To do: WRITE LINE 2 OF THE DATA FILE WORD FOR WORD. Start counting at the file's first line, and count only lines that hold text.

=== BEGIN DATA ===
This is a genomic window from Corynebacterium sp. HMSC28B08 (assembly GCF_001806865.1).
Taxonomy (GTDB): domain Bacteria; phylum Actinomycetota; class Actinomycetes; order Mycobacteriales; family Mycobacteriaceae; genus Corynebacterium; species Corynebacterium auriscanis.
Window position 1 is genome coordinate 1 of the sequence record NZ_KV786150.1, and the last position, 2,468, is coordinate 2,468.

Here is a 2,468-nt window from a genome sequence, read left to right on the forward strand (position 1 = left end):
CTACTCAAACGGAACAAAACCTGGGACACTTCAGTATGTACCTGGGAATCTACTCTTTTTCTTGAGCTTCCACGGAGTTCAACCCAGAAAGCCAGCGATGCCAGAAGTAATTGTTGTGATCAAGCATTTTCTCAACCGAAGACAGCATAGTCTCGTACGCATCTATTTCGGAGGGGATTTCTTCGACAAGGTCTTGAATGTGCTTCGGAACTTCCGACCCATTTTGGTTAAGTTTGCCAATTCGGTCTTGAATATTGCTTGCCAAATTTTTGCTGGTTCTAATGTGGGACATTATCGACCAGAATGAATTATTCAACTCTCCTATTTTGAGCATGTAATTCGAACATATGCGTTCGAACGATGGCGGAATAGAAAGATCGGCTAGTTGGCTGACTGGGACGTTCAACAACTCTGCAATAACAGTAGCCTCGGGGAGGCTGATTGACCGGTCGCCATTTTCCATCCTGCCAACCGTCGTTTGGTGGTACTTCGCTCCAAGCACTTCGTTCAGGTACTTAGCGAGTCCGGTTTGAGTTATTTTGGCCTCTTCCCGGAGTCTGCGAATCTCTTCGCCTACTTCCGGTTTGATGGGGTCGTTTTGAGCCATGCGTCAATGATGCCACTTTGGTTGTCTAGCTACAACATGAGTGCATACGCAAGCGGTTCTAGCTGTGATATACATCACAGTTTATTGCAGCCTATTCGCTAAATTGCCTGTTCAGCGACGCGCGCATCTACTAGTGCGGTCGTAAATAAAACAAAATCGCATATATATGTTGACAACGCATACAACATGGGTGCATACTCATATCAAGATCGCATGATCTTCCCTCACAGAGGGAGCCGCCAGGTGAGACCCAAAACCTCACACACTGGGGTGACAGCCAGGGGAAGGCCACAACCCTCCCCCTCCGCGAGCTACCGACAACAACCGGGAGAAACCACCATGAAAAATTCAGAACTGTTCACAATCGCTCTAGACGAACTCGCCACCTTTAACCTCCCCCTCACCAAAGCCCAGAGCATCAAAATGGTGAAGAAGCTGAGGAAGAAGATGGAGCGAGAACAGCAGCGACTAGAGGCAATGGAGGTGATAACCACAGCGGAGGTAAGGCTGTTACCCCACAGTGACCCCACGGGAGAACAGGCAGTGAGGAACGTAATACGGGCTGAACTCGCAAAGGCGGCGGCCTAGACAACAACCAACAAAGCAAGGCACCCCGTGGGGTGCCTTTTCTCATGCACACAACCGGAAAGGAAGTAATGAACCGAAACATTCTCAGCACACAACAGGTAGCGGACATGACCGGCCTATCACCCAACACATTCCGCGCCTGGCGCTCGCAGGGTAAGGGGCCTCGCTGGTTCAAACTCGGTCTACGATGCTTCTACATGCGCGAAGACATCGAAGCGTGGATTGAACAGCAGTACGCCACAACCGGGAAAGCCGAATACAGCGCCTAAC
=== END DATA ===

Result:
Taxonomy (GTDB): domain Bacteria; phylum Actinomycetota; class Actinomycetes; order Mycobacteriales; family Mycobacteriaceae; genus Corynebacterium; species Corynebacterium auriscanis.